• Among other developments to note was that resulting from the visit of the SocietyÂ’s president to the Hawaiian Islands in 1935. Then a branch office was established in Honolulu and arrangements were made for construction of an assembly hall in connection with the new branch building there being erected. At the dedication this hall was appropriately designated “Kingdom Hall,” thus commencing the practice of JehovahÂ’s witnesses the world over of calling their congregational meeting centers Kingdom Halls. In the fall of 1937 what had formerly been known as the “London Tabernacle” was now redecorated and renamed “Kingdom Hall.”

U.S. Newspapers, as far as I can tell never included the term Kingdom Hall with reference to Witnesses until 1938, and even then mostly in Michigan.

Even in the 1937 Yearbook, p. 170 the only mention of a Kingdom Hall is still in regard to the building in Hawaii:

  • By means of shortwave, however, and the sound car, the lecture was heard well in Kingdom hall to a good-size audience there assembled.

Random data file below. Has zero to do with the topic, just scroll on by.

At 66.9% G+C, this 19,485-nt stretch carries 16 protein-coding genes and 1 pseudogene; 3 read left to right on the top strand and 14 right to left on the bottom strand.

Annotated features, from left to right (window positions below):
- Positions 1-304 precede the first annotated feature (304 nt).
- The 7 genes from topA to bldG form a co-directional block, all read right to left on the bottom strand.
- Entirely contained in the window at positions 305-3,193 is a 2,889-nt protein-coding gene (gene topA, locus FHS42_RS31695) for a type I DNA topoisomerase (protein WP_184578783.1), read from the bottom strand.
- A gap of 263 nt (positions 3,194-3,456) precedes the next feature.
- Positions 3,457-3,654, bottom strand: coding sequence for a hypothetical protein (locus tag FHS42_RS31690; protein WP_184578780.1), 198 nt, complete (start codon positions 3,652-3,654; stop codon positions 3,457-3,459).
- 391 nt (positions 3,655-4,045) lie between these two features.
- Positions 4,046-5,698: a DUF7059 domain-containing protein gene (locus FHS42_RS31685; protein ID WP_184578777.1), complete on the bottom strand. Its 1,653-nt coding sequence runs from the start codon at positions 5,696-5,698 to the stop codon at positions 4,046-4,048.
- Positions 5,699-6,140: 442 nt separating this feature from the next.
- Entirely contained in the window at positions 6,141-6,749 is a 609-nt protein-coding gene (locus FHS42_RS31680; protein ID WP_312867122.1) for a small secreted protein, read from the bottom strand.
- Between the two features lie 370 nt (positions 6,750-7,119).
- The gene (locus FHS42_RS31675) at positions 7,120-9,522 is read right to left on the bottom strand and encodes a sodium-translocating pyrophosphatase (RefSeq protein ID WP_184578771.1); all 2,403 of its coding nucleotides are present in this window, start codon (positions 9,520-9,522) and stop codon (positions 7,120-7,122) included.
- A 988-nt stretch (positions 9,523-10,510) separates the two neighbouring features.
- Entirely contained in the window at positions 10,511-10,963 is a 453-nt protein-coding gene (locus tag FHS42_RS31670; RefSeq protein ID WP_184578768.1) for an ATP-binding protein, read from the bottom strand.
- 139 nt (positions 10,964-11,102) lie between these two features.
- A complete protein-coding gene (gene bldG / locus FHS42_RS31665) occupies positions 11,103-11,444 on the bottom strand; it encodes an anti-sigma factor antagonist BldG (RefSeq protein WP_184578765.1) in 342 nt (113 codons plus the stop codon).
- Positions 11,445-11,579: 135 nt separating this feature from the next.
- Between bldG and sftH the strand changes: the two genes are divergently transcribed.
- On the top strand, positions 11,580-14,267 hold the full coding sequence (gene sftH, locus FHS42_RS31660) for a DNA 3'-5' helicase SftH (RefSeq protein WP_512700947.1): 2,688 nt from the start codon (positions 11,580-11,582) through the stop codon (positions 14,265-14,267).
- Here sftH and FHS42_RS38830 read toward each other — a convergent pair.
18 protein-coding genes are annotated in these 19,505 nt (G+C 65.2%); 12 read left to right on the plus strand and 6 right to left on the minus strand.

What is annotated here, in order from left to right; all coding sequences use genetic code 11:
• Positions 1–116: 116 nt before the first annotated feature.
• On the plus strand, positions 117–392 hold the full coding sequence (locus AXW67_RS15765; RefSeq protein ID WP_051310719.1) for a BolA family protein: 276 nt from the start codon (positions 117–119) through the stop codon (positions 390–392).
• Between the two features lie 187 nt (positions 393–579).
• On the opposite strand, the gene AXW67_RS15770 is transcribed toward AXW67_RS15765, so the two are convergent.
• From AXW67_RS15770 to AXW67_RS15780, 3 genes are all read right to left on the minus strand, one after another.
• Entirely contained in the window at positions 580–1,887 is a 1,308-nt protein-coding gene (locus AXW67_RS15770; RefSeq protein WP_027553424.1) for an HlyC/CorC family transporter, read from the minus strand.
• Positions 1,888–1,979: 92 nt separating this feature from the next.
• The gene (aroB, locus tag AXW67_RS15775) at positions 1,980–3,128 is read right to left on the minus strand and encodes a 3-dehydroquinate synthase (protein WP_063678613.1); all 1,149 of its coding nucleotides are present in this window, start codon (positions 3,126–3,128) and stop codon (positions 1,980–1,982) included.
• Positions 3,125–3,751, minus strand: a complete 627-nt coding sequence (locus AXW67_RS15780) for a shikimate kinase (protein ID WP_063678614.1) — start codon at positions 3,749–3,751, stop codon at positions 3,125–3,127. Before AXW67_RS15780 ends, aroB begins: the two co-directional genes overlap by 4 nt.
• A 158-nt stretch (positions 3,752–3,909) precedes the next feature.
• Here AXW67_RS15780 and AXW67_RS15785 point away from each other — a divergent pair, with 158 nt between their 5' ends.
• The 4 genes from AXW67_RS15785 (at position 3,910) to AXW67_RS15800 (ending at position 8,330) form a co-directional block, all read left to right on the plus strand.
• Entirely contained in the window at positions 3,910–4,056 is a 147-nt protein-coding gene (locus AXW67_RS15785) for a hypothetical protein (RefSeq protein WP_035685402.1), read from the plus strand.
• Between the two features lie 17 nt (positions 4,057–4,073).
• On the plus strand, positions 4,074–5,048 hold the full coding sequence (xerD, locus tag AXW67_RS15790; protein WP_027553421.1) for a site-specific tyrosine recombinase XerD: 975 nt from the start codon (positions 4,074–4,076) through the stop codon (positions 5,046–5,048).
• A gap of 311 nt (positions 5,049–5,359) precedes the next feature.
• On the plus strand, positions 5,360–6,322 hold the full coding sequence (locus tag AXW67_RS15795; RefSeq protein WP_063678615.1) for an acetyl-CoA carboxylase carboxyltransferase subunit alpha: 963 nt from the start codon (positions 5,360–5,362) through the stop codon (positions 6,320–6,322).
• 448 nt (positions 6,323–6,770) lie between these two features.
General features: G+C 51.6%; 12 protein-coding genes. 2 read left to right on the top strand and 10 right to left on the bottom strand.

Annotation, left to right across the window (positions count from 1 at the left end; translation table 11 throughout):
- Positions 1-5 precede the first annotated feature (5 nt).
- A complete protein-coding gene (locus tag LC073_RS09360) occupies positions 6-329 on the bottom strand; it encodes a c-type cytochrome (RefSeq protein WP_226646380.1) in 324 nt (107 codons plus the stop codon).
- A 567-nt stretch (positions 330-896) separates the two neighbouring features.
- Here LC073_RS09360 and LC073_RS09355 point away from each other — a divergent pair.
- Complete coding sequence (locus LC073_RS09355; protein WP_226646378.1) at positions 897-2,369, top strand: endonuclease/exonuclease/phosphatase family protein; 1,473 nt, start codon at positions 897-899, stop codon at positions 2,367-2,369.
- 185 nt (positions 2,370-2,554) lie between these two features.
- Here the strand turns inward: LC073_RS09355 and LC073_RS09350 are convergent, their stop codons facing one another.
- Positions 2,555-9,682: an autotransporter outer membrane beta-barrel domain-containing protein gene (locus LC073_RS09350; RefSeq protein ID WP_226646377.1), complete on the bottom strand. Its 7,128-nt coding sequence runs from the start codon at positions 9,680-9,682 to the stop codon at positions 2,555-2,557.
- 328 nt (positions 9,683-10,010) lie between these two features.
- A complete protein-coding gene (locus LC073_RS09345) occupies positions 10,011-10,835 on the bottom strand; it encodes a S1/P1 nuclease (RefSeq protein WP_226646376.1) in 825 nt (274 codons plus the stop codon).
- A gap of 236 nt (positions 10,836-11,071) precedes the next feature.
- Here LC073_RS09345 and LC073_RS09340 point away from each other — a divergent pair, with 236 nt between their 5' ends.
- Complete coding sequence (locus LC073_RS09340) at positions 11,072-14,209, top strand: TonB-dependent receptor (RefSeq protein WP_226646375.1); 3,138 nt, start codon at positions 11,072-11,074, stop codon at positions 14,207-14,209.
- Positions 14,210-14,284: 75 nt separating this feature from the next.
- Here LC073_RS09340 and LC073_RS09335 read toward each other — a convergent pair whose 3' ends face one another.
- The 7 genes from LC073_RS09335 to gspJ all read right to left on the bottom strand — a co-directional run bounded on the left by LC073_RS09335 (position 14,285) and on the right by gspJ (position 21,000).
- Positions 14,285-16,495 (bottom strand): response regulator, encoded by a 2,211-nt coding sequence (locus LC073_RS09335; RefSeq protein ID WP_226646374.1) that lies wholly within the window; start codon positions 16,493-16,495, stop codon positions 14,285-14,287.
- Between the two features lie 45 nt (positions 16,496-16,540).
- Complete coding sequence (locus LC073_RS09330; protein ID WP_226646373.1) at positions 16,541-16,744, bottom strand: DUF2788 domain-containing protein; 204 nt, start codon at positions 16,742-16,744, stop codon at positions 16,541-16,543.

The story of Hawaii first appeared in the 1936 Yearbook, p. 145. It's interesting to note that the title Kingdom Hall was used in a different way than it is today in English. This post is long so I'll post it right below.


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The 1936 Year Book said:

The Society's branch office established in Honolulu,
Hawaiian Islands, is making progress. Only a small
number of workers are there, the publishers numbering
12 in all
. During the year property was purchased
and a suitable hall and living quarters were erected.
This building fronts on a boulevard and also abuts on
a side street. Signs are placed on the building, advertising
the hall and the books. These are illuminated
by electricity, so that everyone passing must see the
The work has progressed there during the year,
and the total number of books and booklets placed is,
to wit, 19,170. From the local director's report the
following is taken :
The real high point of the year's witness, Brother Rutherford,
was the public address delivered by you here in Honolulu at
McKinley auditorium last April
, and which was carried by
radio to the other islands. . . .  In Jehovah's providence it
arrived in time for use on June 2, for the world-wide broadcast.
And Jehovah's blessing has been very manifestly upon
its use ever since.
And then came to us Kingdom Hall, for use in honoring his
name at transcription lectures and study meetings, also as a
headquarters for Jehovah's literature and publishers at this
place. In addition to the meetings held in it, Kingdom Hall,
with its signs and books on display,
brings the name and word
of Jehovah prominently before the people. . . . The Lord